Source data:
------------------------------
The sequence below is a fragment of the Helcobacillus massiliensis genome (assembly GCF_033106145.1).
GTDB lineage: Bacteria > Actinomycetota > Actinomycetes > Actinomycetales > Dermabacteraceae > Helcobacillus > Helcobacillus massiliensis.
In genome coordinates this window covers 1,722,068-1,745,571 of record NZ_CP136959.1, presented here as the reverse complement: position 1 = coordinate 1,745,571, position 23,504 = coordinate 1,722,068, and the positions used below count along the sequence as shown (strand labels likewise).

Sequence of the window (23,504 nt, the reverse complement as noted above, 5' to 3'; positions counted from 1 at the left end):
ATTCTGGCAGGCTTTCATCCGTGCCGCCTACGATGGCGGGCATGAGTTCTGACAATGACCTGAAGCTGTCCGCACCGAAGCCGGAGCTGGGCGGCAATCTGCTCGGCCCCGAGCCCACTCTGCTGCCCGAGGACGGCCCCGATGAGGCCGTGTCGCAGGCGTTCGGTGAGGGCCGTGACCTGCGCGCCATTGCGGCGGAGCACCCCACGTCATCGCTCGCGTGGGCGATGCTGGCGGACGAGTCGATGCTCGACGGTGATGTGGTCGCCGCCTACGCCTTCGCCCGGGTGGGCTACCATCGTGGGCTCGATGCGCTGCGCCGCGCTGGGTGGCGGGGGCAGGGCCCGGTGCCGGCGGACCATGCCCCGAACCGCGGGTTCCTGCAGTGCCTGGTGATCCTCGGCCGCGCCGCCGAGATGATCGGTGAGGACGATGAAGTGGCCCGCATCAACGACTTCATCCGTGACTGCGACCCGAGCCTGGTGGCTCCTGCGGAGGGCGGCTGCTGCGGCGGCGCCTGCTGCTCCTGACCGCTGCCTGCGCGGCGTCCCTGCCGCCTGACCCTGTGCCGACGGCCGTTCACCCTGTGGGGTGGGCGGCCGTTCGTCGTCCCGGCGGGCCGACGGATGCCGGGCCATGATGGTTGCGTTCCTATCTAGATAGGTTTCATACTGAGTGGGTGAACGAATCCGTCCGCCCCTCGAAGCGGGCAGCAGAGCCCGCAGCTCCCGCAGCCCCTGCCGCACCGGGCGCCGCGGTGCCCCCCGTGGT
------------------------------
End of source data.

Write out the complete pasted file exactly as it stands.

The sequence below is a fragment of the Helcobacillus massiliensis genome (assembly GCF_033106145.1).
GTDB lineage: Bacteria > Actinomycetota > Actinomycetes > Actinomycetales > Dermabacteraceae > Helcobacillus > Helcobacillus massiliensis.
In genome coordinates this window covers 1,722,068-1,745,571 of record NZ_CP136959.1, presented here as the reverse complement: position 1 = coordinate 1,745,571, position 23,504 = coordinate 1,722,068, and the positions used below count along the sequence as shown (strand labels likewise).

Sequence of the window (23,504 nt, the reverse complement as noted above, 5' to 3'; positions counted from 1 at the left end):
ATTCTGGCAGGCTTTCATCCGTGCCGCCTACGATGGCGGGCATGAGTTCTGACAATGACCTGAAGCTGTCCGCACCGAAGCCGGAGCTGGGCGGCAATCTGCTCGGCCCCGAGCCCACTCTGCTGCCCGAGGACGGCCCCGATGAGGCCGTGTCGCAGGCGTTCGGTGAGGGCCGTGACCTGCGCGCCATTGCGGCGGAGCACCCCACGTCATCGCTCGCGTGGGCGATGCTGGCGGACGAGTCGATGCTCGACGGTGATGTGGTCGCCGCCTACGCCTTCGCCCGGGTGGGCTACCATCGTGGGCTCGATGCGCTGCGCCGCGCTGGGTGGCGGGGGCAGGGCCCGGTGCCGGCGGACCATGCCCCGAACCGCGGGTTCCTGCAGTGCCTGGTGATCCTCGGCCGCGCCGCCGAGATGATCGGTGAGGACGATGAAGTGGCCCGCATCAACGACTTCATCCGTGACTGCGACCCGAGCCTGGTGGCTCCTGCGGAGGGCGGCTGCTGCGGCGGCGCCTGCTGCTCCTGACCGCTGCCTGCGCGGCGTCCCTGCCGCCTGACCCTGTGCCGACGGCCGTTCACCCTGTGGGGTGGGCGGCCGTTCGTCGTCCCGGCGGGCCGACGGATGCCGGGCCATGATGGTTGCGTTCCTATCTAGATAGGTTTCATACTGAGTGGGTGAACGAATCCGTCCGCCCCTCGAAGCGGGCAGCAGAGCCCGCAGCTCCCGCAGCCCCTGCCGCACCGGGCGCCGCGGTGCCCCCCGTGGT